1. Implants can hide breast cancer on a screening mammogram
The X-rays used in mammograms don’t sufficiently penetrate saline or silicone. So, depending on where a cancer is located, it can be tougher to find on a mammogram. There is a risk of missing a possible cancer on screening mammogram particularly if it is behind the implant. For this reason, it is important to inform your technologist that you have implants so they can adjust their technique.
2. Breast Ultrasound is a valuable imaging tool for screening with implants
Breast ultrasound visualizes not only the breast tissue and its contents but also can penetrate and image behind the implant and also examine the implant walls and its contents to determine implant rupture. The obvious advantage of this is that both the breast as well as the implants can be evaluated at the same time. Breast ultrasound is also pain free and safe as it uses no radiation. The majority of patients experience no pain or discomfort during the procedure. As ultrasound images the breast in real-time, any masses that may be detected can be immediately evaluated for blood supply which assists the Radiologist in further qualifying the mass to determine the likelihood of malignancy.
3. Always inform the mammogram technologist of your implants.
This is important as the technologist will need to adjust their technique to image the breast. The technique for implants is a bit trickier and more involved. Informing your technologist before starting the examination would be to your benefit. When you make your appointment and again when you arrive at your appointment, tell the staff that you have breast implants.
4. Expect to have extra images taken.
This is to ensure as much breast tissue is imaged so as not to miss any possible cancer or other abnormalities.
5. Implant rupture with mammography is rare.
Worried that your implant might burst under compression?
It’s not a common occurrence.
A 2004 study in the Journal of Women’s Health examined problems with mammography for women with breast implants. When researchers reviewed adverse events reported to the U.S. Food and Drug Administration (FDA), they identified just 44 incidents involving breast implant rupture with mammography compared to almost 300,000 women who undergo breast augmentation each year.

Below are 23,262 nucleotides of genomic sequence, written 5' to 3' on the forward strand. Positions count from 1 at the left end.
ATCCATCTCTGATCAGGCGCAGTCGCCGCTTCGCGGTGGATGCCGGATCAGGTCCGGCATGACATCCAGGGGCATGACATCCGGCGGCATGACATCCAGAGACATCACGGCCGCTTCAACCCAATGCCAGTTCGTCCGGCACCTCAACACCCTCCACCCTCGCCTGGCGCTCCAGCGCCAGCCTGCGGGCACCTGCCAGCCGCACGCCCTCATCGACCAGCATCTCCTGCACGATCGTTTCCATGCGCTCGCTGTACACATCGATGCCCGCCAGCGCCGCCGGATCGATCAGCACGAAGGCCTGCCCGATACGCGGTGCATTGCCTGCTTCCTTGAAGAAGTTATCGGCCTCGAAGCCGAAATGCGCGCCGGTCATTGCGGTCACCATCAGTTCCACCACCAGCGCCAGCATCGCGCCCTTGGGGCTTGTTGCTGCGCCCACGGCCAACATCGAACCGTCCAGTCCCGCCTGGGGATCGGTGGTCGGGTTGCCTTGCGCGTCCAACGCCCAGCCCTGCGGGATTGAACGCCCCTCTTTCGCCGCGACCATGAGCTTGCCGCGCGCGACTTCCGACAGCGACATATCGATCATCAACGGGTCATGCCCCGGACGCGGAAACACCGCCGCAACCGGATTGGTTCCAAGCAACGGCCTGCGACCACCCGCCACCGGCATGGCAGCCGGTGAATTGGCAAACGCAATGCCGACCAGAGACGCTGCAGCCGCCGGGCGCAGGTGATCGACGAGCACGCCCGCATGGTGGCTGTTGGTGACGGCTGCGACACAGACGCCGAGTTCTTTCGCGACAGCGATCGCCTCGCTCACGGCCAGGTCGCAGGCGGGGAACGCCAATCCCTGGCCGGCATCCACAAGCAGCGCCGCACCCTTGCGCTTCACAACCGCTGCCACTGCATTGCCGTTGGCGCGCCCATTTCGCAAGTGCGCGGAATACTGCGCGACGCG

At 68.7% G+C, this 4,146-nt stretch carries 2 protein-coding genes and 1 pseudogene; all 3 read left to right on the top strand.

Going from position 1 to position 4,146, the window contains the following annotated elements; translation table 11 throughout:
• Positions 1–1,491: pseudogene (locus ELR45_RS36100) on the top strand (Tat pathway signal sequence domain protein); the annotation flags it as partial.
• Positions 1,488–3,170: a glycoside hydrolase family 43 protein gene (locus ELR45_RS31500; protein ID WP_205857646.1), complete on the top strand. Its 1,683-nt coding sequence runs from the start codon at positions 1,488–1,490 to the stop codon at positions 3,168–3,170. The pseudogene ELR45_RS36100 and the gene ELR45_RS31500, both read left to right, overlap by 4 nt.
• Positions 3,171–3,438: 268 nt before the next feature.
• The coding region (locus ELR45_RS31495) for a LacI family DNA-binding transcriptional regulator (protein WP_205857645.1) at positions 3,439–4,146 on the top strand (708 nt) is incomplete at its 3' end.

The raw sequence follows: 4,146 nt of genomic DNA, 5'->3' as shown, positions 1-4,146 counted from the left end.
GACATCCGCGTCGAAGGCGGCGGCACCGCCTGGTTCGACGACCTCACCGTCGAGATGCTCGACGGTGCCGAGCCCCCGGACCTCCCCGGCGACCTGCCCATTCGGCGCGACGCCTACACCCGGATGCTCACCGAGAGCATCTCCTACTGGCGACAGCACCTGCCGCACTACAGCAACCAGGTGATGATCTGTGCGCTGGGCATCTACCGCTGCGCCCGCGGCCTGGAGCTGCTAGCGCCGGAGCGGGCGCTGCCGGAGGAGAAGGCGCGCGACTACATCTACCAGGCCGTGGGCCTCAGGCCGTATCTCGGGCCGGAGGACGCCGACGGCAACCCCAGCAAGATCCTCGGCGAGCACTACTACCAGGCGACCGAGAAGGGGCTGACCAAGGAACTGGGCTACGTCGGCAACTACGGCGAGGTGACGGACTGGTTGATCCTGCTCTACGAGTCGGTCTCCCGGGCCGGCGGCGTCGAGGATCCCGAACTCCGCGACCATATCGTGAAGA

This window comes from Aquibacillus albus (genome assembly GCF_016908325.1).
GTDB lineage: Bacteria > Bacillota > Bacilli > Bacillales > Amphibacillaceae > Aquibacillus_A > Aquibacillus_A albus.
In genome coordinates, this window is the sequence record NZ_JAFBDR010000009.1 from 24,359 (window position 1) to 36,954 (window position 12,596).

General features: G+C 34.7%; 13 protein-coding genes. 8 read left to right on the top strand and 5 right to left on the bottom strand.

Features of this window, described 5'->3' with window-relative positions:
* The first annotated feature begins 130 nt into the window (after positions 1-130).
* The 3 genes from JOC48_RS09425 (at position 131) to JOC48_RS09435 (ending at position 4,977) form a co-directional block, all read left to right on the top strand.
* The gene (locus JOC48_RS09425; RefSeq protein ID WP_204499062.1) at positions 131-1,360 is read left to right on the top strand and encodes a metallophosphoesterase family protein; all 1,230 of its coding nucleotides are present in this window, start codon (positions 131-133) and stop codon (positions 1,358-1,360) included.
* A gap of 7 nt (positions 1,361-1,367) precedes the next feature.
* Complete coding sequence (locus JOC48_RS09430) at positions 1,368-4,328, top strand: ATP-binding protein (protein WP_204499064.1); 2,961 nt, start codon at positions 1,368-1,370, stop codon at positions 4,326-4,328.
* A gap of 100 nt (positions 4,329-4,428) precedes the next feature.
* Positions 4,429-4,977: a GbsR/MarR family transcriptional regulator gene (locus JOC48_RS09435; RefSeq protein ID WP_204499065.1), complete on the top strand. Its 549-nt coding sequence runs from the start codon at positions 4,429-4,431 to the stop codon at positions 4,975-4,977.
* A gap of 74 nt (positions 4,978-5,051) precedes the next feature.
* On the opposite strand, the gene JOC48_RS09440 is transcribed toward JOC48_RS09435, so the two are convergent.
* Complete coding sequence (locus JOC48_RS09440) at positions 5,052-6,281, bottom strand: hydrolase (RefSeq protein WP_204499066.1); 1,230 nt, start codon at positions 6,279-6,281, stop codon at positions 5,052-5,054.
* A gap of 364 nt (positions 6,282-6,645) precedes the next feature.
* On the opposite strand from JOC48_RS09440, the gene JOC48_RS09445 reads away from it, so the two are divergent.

If you have concerns about rupture, please inform your Radiologist as breast ultrasound can be offered instead.
6. Additional screening may be necessary.
Mammography remains the tool of choice for breast cancer screening. But sometimes your Radiologist may recommend additional imaging.
Breast ultrasound screening is used for women who are high risk of breast cancer or women who have dense breast tissue. If the radiologist has trouble seeing the breast tissue on mammogram because of the implants, “a screening ultrasound is a consideration.”
Ultrasound may reveal a small mass hidden by the implant that mammography cannot detect.
7. What you think is a lump might be your implant—but get it checked anyway.
Sometimes women with implants may feel a lump in their breast during a routine self-examination, but what they’re actually feeling is the implant itself. Implants can bulge and these bulges may mimic a lump or a mass. Any woman who feels a lump must get this checked out. Don’t assume it’s the implant and ignore it.
8. A woman who has implants is not at increased risk of developing breast cancer, but it does not prevent her from getting breast cancer.
Breast implants does not boost the risk of developing breast cancer and they don’t prevent it either. Breast cancer risk is tied to such factors as being older, being overweight, having a family history of breast cancer, or inheriting certain genetic mutations linked to breast cancer. Whether you have implants or not – you still need to do your annual cancer screening.